Down syndrome is a global phenomenon that affects people of all race. Millions of people with down syndrome face various forms of discrimination around the world, including physical, sociocultural, economic, and legal barriers that severely restrict their access to education, healthcare, which include sexual and reproductive health, employment, care systems, and the right to full and effective civic participation, putting them at risk of poverty and making them more susceptible to violence.
Discrimination, marginalisation, social isolation, and the government’s failure to ensure their social inclusion and effective participation in regular day-to-day activities have caused a host of problems for Special Persons in Nigeria.
They face more challenges in society than their peers who do not have disabilities. This sad reality brings up crucial issues about the limit expected to offer proper types of assistance and plan intercession programs so a large number of Special Persons in Nigeria can understand their privileges and approach training, medical care, recovery administrations, business, relaxation exercises, and full friendly incorporation, close by their companions without disabilities.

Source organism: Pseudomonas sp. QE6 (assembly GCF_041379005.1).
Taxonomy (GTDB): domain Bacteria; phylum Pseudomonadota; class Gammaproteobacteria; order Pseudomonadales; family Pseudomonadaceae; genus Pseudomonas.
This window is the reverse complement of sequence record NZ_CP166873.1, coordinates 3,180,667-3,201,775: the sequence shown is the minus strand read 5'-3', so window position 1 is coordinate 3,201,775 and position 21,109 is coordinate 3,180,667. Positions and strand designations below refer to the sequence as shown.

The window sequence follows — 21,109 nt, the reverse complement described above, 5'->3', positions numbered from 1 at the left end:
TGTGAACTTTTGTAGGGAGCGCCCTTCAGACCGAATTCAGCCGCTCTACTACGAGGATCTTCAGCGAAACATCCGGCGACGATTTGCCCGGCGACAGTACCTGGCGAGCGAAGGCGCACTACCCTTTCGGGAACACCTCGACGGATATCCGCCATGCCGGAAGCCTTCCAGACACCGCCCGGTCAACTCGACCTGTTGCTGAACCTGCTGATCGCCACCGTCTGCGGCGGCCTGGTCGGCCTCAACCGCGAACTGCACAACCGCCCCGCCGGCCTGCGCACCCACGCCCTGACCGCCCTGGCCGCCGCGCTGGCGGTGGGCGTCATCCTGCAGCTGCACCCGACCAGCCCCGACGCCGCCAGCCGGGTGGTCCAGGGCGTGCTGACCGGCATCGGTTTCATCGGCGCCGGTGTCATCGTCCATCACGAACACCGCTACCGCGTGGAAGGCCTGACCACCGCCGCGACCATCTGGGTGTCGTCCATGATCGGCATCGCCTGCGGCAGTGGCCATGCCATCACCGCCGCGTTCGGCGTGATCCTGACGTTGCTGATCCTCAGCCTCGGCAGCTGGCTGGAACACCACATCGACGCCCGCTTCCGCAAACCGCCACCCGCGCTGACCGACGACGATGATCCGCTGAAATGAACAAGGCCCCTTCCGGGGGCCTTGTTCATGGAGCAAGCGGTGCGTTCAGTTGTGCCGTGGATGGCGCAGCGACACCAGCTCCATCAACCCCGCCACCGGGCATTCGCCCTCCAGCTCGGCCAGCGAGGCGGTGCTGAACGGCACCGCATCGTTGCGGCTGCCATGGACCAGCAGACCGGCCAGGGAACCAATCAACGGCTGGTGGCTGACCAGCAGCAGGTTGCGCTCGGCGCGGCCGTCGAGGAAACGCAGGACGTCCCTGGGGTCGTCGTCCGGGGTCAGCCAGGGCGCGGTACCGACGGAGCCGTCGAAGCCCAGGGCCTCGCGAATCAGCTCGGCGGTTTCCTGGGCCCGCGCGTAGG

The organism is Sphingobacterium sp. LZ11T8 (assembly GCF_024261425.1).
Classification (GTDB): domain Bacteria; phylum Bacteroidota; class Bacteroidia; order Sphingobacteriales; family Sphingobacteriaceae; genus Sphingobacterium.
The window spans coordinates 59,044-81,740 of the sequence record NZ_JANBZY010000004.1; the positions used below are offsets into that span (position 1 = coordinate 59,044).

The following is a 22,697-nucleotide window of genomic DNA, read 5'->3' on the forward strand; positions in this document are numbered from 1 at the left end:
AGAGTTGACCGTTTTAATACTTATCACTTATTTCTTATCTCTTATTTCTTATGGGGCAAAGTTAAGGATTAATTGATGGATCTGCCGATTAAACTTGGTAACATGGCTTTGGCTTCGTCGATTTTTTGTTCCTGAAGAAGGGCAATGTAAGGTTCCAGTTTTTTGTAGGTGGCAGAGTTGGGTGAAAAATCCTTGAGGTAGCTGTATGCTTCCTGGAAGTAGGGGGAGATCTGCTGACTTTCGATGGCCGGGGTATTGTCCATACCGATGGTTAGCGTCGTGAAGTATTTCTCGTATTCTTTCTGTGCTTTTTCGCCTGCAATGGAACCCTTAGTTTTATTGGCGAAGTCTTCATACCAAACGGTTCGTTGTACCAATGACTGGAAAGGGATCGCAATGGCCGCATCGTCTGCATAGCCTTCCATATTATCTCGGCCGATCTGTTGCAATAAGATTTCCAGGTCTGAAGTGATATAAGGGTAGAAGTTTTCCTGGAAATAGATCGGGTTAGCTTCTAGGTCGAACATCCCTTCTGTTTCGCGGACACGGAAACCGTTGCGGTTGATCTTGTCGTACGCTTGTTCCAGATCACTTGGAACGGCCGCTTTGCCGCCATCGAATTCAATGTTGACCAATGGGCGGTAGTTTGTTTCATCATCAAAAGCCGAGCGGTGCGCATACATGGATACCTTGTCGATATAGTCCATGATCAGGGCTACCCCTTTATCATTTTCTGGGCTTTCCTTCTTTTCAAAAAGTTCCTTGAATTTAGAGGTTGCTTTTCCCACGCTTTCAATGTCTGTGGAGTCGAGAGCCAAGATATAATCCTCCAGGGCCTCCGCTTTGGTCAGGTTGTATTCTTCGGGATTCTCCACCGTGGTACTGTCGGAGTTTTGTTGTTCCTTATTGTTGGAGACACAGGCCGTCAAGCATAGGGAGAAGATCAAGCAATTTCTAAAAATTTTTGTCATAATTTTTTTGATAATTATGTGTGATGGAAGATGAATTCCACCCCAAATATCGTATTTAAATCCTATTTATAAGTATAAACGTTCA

The poorest members of society, as well as the elderly, are the population segments most at risk. It is proposed that suitable environments be developed, rehabilitation and support services be strengthened, and enough social protection be provided on a large scale for certain social groups.
The 2030 Sustainable Development Goals (SDGs) also urge all governments to acknowledge the rights of Persons with Disabilities on an equal footing with their peers, as well as to fight to eradicate violence against people with disabilities. The tenth goal is to reduce inequalities, empower people, and promote social, economic, and political inclusion for everyone, regardless of age, gender, race, or disability.